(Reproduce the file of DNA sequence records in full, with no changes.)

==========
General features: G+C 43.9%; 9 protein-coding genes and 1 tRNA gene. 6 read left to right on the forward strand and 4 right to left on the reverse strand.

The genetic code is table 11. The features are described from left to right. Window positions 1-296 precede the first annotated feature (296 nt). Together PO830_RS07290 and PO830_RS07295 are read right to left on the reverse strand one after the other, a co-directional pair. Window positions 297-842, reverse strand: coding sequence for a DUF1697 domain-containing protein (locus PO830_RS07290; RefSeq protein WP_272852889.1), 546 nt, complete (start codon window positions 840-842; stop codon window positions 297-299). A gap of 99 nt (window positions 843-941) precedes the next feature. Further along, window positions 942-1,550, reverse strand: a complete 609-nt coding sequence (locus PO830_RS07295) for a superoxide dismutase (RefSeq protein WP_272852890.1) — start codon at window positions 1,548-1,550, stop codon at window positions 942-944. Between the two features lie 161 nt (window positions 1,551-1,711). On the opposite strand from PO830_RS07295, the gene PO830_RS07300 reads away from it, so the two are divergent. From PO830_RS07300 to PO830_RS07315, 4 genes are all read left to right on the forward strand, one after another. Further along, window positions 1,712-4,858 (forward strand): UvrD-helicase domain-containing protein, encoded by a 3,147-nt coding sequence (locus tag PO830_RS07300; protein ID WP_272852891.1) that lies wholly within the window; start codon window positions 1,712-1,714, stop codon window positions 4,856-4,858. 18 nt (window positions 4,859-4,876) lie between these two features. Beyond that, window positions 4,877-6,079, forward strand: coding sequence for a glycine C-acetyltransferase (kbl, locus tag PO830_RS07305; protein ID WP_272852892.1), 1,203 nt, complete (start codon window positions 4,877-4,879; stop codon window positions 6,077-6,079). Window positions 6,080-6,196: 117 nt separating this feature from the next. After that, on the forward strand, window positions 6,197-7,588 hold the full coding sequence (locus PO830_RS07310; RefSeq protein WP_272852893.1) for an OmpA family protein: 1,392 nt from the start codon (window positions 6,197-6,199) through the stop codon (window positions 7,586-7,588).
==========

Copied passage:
General features: G+C 43.9%; 9 protein-coding genes and 1 tRNA gene. 6 read left to right on the forward strand and 4 right to left on the reverse strand.

The genetic code is table 11. The features are described from left to right. Window positions 1-296 precede the first annotated feature (296 nt). Together PO830_RS07290 and PO830_RS07295 are read right to left on the reverse strand one after the other, a co-directional pair. Window positions 297-842, reverse strand: coding sequence for a DUF1697 domain-containing protein (locus PO830_RS07290; RefSeq protein WP_272852889.1), 546 nt, complete (start codon window positions 840-842; stop codon window positions 297-299). A gap of 99 nt (window positions 843-941) precedes the next feature. Further along, window positions 942-1,550, reverse strand: a complete 609-nt coding sequence (locus PO830_RS07295) for a superoxide dismutase (RefSeq protein WP_272852890.1) — start codon at window positions 1,548-1,550, stop codon at window positions 942-944. Between the two features lie 161 nt (window positions 1,551-1,711). On the opposite strand from PO830_RS07295, the gene PO830_RS07300 reads away from it, so the two are divergent. From PO830_RS07300 to PO830_RS07315, 4 genes are all read left to right on the forward strand, one after another. Further along, window positions 1,712-4,858 (forward strand): UvrD-helicase domain-containing protein, encoded by a 3,147-nt coding sequence (locus tag PO830_RS07300; protein ID WP_272852891.1) that lies wholly within the window; start codon window positions 1,712-1,714, stop codon window positions 4,856-4,858. 18 nt (window positions 4,859-4,876) lie between these two features. Beyond that, window positions 4,877-6,079, forward strand: coding sequence for a glycine C-acetyltransferase (kbl, locus tag PO830_RS07305; protein ID WP_272852892.1), 1,203 nt, complete (start codon window positions 4,877-4,879; stop codon window positions 6,077-6,079). Window positions 6,080-6,196: 117 nt separating this feature from the next. After that, on the forward strand, window positions 6,197-7,588 hold the full coding sequence (locus PO830_RS07310; RefSeq protein WP_272852893.1) for an OmpA family protein: 1,392 nt from the start codon (window positions 6,197-6,199) through the stop codon (window positions 7,586-7,588).